Decision making in end stage kidney disease (ESKD) in Ghana: exploring patient and clinician perspectives

Appiah Boateng, Edward (2016) Decision making in end stage kidney disease (ESKD) in Ghana: exploring patient and clinician perspectives. PhD thesis, University of Nottingham.

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This study was carried out in Ghana, where the incidence of end stage kidney disease (ESKD) is increasing in a context of limited treatment options. Understanding the issues patients with ESKD grapple with when diagnosed with this life-threatening condition is essential to improve healthcare policy and practice in such low- and middle-income settings. In the absence of evidence related to the African ESKD patient journey, this study aimed at exploring how decisions about ESKD management are being made, especially in under-resourced settings where specific treatment modalities are not always available. The study addresses an important gap in the literature concerning choice and decision making in an international context. The key research question for this study is, in terms of the context, does the problem of limited resources in low- and middle-income countries present different choices to the patient with ESKD facing decisions about their treatment?

Methodology and Methods

The study employed a qualitative research design, using grounded theory methodology. Twenty-seven participants in three renal centres, comprising twenty-two patients with ESKD and five clinicians, were selected using the theoretical sampling approach and interviewed for this study. Constant comparative analysis was employed in data analysis.


A conceptual map depicting the ESKD patient journey and key phases of decision making was developed from this study. Ghanaian patients with ESKD are mostly unaware of the implications of their initial symptoms, and end up delaying seeking healthcare from a hospital. Some of those who seek care from hospitals are initially diagnosed with and treated for other conditions other than ESKD. Thus, many patients with ESKD in Ghana present late to a renal centre. Treatment for ESKD is initiated for various reasons, including, initially, the urgent need to avoid premature death. Many approach their condition in terms of hoping for a cure and do not always understand the chronic nature of their condition. Decisions on initiating haemodialysis (HD) are mostly shared between clinicians and patients and/or their families but the process is mainly driven by the need to ascertain patient and family’s ability to finance HD, rather than considering other aspects of treatment burden. The subject of death or conservative management is not openly discussed and, once this is brought up, patients usually do everything possible to opt for another form of treatment, including the simultaneous use of other non-RRT and traditional or faith-based healing approaches.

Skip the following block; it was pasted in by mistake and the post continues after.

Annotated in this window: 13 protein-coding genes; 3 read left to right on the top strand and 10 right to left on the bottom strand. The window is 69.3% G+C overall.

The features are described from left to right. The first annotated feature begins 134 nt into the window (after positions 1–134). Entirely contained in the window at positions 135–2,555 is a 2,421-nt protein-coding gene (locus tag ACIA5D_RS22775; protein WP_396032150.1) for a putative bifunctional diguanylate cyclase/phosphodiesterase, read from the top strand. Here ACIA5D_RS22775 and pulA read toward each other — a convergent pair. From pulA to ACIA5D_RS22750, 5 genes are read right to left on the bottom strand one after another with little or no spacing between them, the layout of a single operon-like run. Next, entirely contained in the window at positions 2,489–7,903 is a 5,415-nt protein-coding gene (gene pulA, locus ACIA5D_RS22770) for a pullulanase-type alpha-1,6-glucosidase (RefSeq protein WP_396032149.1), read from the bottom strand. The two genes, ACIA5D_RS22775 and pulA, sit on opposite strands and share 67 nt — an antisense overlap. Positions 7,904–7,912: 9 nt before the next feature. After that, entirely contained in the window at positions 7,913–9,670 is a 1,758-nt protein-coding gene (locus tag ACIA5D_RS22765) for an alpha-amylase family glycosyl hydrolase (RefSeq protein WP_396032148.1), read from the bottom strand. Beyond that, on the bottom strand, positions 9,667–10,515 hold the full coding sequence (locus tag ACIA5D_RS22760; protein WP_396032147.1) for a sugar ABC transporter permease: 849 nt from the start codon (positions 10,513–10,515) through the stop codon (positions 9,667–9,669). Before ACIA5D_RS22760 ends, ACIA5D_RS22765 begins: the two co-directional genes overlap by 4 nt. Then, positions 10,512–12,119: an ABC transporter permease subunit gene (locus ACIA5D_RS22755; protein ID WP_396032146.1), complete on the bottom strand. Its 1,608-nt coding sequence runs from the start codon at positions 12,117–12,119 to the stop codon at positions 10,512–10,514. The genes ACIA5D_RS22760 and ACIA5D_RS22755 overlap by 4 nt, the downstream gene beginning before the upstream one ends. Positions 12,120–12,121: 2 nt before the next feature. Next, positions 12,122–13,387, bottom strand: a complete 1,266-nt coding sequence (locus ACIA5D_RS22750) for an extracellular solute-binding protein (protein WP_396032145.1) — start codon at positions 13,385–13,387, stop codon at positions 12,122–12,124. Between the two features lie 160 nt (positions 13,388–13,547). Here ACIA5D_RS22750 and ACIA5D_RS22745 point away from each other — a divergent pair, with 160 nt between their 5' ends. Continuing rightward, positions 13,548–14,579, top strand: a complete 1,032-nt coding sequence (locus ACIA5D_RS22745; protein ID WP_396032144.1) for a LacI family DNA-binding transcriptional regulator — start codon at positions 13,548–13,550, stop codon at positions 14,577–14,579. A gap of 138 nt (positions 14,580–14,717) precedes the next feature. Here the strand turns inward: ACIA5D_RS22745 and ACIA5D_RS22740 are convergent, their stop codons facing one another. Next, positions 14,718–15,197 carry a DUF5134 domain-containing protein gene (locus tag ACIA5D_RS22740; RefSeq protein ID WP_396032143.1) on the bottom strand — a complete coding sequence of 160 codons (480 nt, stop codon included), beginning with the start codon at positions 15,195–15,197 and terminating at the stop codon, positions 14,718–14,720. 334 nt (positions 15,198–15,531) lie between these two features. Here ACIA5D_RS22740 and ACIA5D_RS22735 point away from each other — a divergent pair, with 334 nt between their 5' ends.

Clinicians play vital roles in the decision making of patients with ESKD although they have general feelings of helplessness while supporting these patients. Convergence between individuals’ experiences of realities of living with and managing ESKD, and support from clinicians in the renal setting ultimately leads to a reconstruction of health expectations that commensurate management goals of ESKD. This sums up the substantive theory of ‘reconstructing health expectations’ that was generated from this study.


Financial and geographical inaccessibility of renal replacement therapy (RRT) as well as the relative lack of biomedical treatment choices make decision making daunting for the individual with ESKD in Ghana. Reluctance to discuss death as a potential outcome is a hindrance to the consideration of conservative management as a treatment option. Effective realignment of healthcare policies to address changing patterns of diseases is necessary to contribute to prevention, early detection and effective management of ESKD in the country. An improved approach to conservative management is urgently required, including training support for clinicians on shared decision making as well as sensitisation of patients on this modality.

Item Type: Thesis (University of Nottingham only) (PhD)
Supervisors: East, L.A.
Evans, C.
Keywords: Patient decision making, ESKD, ESKD patient journey, Ghana, Reconstructing health expectations, Grounded theory
Subjects: W Medicine and related subjects (NLM Classification) > WJ Urogenital system
Faculties/Schools: UK Campuses > Faculty of Medicine and Health Sciences > School of Health Sciences
Item ID: 37965
Depositing User: Appiah Boateng, Edward
Date Deposited: 16 Dec 2016 06:40
Last Modified: 23 Dec 2017 11:57

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